VahanBima is a leading provider of insurance services in India. The company predicts CLV using a linear regression algorithm and then uses the model results to allocate resources better and target customers with 100% personalized experience offers.
Next to predicting the customer’s profitability, insurance businesses can also use machine learning to forecast the likelihood of particular customer behavior — for instance, their maintenance of the policies or refusal. Based on these insights, the company can then update its business strategy.
Insurance product recommendations
Product/policy recommendations are one more great AI application in insurance. Based on volumes of historical data, AI algorithms can analyze customer profiles and provide the most suitable policy offers for them out of those available. As a result, this will raise the insurer’s chance of a successful sale.
An interesting approach is to use collaborative filtering. This means that an ML system suggests a product to customers based on their similar risk profile and/or purchase history to other customers who have bought this product earlier.
Working with text documents is a significant part of an underwriter’s job. Going through tons of documents like health records, financial reports, claims history, etc., etc. takes at least half of a working day for those in insurance. No need to say that these tasks are monotonous and tiresome but require lots of accuracy.
Automatic data extraction with the help of machine learning can be a lifesaver in this case. By scanning through texts automatically, ML algorithms retrieve core words and/or phrases from unstructured insurance documents. Even better, they could identify synonyms or related words, e.g. searching for a “pet” when you’re looking for a dog.
Moreover, data scientists can also generate automatic summaries of documents by using NLP algorithms. This way, insurance agents won’t need to read 100-page financial reports.
In insurance landscapes, a lapse occurs whenever the customer stops paying the premium, and the contractual grace period expires. Among the applications of ML in insurance, we can also mention its usefulness in lapse management. ML can help to predict those policies that are at risk of expiring or terminating earlier. This way, insurance agents will have enough time to interfere and talk to clients about the reasons for unpaid premiums and negotiate terms of payment.
Another benefit here is the ability to segment customers based on the lapse risk with the help of ML. So the insurance company could use the factor of solvency when issuing policies to customers.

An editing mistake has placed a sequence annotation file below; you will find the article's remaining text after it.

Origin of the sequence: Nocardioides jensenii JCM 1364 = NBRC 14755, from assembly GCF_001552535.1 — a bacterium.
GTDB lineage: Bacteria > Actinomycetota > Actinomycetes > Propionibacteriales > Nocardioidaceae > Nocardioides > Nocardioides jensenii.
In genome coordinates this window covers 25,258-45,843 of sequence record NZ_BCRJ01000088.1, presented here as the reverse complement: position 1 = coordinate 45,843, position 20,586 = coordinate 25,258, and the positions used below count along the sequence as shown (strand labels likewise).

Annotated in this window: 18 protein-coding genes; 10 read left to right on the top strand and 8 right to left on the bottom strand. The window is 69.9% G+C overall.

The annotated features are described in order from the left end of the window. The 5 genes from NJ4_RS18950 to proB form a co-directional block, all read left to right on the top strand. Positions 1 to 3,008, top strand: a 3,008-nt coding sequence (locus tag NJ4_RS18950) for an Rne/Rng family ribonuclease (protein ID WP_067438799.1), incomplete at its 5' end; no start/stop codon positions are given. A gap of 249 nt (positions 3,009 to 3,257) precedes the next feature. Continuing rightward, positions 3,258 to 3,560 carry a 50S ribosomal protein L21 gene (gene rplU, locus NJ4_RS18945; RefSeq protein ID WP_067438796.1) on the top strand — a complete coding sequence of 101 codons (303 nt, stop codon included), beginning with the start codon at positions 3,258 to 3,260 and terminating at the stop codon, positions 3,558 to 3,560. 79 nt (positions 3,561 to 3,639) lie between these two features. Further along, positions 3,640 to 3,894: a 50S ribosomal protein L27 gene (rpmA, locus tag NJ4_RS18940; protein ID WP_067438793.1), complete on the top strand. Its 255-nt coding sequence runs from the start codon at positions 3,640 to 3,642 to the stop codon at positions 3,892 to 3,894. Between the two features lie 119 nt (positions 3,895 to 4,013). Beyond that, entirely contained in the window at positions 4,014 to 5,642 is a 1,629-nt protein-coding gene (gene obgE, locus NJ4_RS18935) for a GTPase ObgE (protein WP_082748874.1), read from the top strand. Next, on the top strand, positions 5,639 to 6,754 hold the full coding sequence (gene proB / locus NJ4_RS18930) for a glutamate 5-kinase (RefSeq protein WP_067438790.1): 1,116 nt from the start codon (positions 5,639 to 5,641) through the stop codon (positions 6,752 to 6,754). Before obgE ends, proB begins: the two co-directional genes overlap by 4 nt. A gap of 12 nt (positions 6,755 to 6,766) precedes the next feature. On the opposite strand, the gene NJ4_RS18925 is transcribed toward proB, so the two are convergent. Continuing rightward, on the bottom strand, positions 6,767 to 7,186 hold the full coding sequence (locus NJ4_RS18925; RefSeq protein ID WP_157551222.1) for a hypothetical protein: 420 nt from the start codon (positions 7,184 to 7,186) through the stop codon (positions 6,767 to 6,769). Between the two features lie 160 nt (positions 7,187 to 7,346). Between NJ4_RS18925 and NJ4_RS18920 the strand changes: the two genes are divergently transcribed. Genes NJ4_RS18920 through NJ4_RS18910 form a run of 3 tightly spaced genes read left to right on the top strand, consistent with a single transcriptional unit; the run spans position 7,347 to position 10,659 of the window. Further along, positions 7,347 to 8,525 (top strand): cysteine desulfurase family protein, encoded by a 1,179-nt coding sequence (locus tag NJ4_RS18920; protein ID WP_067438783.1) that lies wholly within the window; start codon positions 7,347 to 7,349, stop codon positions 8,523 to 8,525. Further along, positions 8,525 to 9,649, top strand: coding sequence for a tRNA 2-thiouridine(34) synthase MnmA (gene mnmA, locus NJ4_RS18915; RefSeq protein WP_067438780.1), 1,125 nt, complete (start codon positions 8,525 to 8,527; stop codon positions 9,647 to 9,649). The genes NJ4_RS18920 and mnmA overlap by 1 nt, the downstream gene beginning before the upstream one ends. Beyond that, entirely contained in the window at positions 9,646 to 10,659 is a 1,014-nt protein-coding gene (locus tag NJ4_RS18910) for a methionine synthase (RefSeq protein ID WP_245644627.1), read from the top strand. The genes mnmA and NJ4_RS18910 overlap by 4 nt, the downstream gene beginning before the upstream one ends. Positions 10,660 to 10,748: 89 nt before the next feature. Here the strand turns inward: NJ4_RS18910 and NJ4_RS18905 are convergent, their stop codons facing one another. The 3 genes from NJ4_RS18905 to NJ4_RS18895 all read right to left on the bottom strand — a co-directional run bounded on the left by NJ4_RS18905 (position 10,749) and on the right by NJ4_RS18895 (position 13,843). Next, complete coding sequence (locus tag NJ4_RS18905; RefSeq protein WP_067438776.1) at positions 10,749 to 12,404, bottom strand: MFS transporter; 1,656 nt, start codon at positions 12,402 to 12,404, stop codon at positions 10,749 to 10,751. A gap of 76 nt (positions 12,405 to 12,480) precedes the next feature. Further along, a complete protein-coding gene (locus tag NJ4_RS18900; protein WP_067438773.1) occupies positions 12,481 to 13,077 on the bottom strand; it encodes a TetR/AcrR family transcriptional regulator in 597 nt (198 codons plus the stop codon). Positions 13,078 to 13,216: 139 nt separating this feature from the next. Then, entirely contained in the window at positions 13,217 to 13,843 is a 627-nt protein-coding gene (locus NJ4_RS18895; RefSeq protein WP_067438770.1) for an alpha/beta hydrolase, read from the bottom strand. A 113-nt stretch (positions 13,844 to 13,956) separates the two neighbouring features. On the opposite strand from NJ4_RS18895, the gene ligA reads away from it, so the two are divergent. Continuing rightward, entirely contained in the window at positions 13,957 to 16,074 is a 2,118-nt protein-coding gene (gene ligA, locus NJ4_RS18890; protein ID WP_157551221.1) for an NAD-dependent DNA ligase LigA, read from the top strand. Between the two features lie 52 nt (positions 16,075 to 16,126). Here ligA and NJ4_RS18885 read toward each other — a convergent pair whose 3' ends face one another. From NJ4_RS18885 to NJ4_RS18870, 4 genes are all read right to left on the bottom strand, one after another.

Car insurance companies can benefit from computer vision and automated damage inspections. With AI-based image processing, a customer can upload a photo of the damaged parts of the car, and the system processes the photo automatically. On the way out, both the insurer and the customer receive a detailed report covering which parts are replaceable and repairable (and which are not), together with the approximate estimate for the repair.
Intelliarts built a car damage detection solution, which is composed of two separate AI models. One of them indicates the damage, and the other identifies the affected parts. The outcomes are then compared against similar cases in a prepared image database to provide the customer with repair cost estimates.
Property risk assessments
Computer vision technology can come in handy to property insurance companies too. This innovative approach allows for the automated extraction of valuable information from images to help insurers with the assessment of property conditions, damages, and maintenance needs.
By interpreting visual data, computer vision systems provide home insurers with a more comprehensive and objective view of a property’s state. Companies can then use these insights to enable more efficient and faster property risk assessments.
If we’re speaking about customer service again, chatbots and all sorts of AI-based virtual assistants are of great help in insurance, facilitating customer interactions, answering queries, guiding users through the tricky claims processes, etc. These help to enhance customer experience by providing real-time responses, automating routine tasks, and improving overall efficiency in handling insurance-related inquiries.